I believe those remaining in the newsroom, Elaine Della-Mattia, Brian Kelly, Jeff Ougler  and Peter Ruicci do fine work but the numbers, four reporters covering a city of 75,000, are against them.
The federal government seems to think granting charitable status to media companies would enable them provide investigative and public-interest journalism.
What a crock.
The money, if any arrives, would be used to help the company survive, not provide news coverage, especially investigative projects which eat up time and resources. You haven’t seen any investigative work done in the Sault in years and you aren’t going to see any done in the future either. It just isn’t in the cards.
The paper recently cut publication on Mondays and I don’t see that as being the last cut. I think somewhere along the line Postmedia, which owns it, will have to bite the bullet and cut back to three editions a week that it will give away.
Think about it.
A sales person couldn’t have a better tool with which to approach advertisers than being able to offer them entry to virtually every home in the city. Rather than have to split their advertising dollars as is the case now, advertisers could get it all in one place because The Star is also online. If such a change were to be made, I probably would suggest going tabloid, as Sault This Week once did so successfully.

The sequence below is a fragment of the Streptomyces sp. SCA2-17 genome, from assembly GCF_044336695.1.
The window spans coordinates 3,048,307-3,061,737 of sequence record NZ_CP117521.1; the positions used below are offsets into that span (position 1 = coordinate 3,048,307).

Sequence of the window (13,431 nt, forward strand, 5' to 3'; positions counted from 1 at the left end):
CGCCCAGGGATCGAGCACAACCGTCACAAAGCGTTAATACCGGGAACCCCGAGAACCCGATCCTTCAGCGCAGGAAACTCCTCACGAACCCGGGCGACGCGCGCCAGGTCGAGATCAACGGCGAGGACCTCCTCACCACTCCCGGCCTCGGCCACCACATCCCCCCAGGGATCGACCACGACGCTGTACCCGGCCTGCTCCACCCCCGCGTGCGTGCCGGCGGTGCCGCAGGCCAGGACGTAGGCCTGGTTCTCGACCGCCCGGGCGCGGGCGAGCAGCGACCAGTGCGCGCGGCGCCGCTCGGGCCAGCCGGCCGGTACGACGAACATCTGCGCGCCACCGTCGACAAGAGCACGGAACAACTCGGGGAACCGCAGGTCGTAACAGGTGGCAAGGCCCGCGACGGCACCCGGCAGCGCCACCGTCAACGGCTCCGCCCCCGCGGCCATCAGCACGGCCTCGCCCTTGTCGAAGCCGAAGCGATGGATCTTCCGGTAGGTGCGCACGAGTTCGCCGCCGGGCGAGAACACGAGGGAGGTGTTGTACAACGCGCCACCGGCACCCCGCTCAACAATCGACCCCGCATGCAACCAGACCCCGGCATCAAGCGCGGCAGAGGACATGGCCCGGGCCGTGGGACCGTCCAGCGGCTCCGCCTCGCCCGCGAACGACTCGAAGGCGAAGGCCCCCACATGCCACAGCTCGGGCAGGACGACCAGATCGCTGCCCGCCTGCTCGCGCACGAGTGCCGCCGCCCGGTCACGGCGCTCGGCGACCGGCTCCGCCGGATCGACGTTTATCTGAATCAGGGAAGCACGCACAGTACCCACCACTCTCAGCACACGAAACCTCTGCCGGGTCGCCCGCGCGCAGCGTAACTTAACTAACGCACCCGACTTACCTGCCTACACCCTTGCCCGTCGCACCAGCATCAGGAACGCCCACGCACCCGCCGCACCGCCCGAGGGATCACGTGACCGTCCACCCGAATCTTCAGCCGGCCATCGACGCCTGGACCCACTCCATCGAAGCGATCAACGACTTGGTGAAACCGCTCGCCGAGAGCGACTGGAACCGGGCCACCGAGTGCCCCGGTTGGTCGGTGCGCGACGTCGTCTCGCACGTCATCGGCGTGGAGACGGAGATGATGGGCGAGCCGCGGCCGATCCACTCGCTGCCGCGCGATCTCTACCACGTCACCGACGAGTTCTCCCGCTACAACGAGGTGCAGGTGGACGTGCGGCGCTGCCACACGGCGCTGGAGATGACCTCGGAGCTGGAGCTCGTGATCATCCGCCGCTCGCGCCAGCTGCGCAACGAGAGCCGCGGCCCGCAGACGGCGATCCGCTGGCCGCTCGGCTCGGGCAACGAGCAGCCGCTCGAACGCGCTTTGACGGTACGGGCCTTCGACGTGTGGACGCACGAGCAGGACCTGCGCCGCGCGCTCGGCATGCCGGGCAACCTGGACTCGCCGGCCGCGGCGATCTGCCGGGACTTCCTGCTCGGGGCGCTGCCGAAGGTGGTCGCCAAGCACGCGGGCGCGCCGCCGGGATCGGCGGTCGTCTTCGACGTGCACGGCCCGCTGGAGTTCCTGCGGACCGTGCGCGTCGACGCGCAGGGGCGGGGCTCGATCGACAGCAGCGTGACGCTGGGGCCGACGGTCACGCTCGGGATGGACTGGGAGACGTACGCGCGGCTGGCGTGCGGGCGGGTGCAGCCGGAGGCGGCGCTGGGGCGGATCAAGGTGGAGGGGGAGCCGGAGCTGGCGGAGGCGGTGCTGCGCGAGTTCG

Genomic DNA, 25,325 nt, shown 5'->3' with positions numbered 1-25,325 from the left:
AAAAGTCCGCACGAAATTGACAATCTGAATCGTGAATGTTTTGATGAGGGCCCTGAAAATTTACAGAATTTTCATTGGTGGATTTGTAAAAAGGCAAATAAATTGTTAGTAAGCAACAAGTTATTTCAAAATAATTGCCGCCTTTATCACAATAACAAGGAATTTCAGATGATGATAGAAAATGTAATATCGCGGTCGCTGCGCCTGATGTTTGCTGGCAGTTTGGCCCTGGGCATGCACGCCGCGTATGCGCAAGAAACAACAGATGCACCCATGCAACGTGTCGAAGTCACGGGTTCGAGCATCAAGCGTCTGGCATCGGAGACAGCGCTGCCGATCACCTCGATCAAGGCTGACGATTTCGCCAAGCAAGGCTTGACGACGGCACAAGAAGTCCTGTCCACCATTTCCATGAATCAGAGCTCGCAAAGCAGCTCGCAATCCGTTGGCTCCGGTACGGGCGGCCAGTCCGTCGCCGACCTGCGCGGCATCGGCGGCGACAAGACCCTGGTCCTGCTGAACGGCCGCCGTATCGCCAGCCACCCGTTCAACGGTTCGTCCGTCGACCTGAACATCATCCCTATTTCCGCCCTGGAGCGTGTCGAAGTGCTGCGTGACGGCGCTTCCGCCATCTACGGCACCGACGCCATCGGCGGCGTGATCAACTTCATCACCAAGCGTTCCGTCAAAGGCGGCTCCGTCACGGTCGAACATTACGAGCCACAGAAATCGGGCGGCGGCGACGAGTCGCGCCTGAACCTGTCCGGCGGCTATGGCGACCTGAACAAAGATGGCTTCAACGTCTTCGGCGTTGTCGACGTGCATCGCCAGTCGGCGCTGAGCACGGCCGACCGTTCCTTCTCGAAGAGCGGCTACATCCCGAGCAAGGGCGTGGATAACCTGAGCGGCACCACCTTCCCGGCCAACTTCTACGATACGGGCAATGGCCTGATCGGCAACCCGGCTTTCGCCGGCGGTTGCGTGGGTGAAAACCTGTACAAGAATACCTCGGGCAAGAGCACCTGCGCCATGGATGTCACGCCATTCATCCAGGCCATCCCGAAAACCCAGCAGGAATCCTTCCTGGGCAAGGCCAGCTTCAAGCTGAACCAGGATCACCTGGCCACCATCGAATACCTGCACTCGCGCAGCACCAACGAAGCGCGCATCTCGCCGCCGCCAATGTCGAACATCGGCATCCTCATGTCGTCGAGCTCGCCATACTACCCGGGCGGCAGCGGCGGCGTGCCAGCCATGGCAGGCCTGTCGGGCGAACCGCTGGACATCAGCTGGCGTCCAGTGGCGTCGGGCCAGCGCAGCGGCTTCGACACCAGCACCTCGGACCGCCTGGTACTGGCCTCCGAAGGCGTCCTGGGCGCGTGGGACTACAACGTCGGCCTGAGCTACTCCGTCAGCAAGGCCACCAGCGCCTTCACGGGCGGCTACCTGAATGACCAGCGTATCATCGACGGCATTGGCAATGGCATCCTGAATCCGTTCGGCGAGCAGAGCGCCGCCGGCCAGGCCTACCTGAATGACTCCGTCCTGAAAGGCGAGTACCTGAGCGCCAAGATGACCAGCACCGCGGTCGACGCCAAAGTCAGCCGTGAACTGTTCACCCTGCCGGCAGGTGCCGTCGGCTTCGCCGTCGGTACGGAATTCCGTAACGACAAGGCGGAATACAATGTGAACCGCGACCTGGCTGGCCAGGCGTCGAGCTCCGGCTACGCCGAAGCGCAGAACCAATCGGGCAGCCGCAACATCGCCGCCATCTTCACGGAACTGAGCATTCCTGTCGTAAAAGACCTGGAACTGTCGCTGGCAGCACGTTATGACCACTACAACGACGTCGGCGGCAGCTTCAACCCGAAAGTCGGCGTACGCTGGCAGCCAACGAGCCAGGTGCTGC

When The Star announced it would be eliminating its Monday edition, it also announced that there would be no change in the subscription price. I don’t think anyone should get upset about this. This has been taking place in grocery stores for years. What once sold as a litre for many items now sells as something less in size but not in price. They think they are fooling us, and they might for a while. But eventually we catch on.
 I want to see newspapers survive, but I believe they have to do it on their own, not with government help.
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Doug Millroy
After 61 years in the news business, 41 of them associated with The Sault Star as editor, Doug continues to share his passion for writing as a columnist since retirement.

3 COMMENTS